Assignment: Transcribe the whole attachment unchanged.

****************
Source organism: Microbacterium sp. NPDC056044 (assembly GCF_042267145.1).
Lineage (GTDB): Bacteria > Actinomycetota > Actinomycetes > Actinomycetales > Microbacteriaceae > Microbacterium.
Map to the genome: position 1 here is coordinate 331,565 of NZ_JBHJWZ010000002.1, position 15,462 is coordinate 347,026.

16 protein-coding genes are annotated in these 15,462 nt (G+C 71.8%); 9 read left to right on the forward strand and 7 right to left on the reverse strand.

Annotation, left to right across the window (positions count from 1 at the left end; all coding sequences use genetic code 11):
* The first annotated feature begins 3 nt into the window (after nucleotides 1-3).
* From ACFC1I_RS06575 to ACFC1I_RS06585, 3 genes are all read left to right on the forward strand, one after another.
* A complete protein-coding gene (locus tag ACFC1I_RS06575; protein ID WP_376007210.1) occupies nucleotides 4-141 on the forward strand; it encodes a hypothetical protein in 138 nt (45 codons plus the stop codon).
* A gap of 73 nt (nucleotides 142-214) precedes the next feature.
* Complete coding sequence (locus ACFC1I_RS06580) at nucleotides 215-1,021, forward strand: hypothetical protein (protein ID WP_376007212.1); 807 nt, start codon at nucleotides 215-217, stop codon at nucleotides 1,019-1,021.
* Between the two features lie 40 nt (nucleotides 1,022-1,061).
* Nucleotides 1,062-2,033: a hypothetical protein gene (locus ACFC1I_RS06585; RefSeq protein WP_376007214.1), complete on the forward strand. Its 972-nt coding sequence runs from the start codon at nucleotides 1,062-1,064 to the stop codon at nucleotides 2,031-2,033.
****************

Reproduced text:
Source organism: Microbacterium sp. NPDC056044 (assembly GCF_042267145.1).
Lineage (GTDB): Bacteria > Actinomycetota > Actinomycetes > Actinomycetales > Microbacteriaceae > Microbacterium.
Map to the genome: position 1 here is coordinate 331,565 of NZ_JBHJWZ010000002.1, position 15,462 is coordinate 347,026.

16 protein-coding genes are annotated in these 15,462 nt (G+C 71.8%); 9 read left to right on the forward strand and 7 right to left on the reverse strand.

Annotation, left to right across the window (positions count from 1 at the left end; all coding sequences use genetic code 11):
* The first annotated feature begins 3 nt into the window (after nucleotides 1-3).
* From ACFC1I_RS06575 to ACFC1I_RS06585, 3 genes are all read left to right on the forward strand, one after another.
* A complete protein-coding gene (locus tag ACFC1I_RS06575; protein ID WP_376007210.1) occupies nucleotides 4-141 on the forward strand; it encodes a hypothetical protein in 138 nt (45 codons plus the stop codon).
* A gap of 73 nt (nucleotides 142-214) precedes the next feature.
* Complete coding sequence (locus ACFC1I_RS06580) at nucleotides 215-1,021, forward strand: hypothetical protein (protein ID WP_376007212.1); 807 nt, start codon at nucleotides 215-217, stop codon at nucleotides 1,019-1,021.
* Between the two features lie 40 nt (nucleotides 1,022-1,061).
* Nucleotides 1,062-2,033: a hypothetical protein gene (locus ACFC1I_RS06585; RefSeq protein WP_376007214.1), complete on the forward strand. Its 972-nt coding sequence runs from the start codon at nucleotides 1,062-1,064 to the stop codon at nucleotides 2,031-2,033.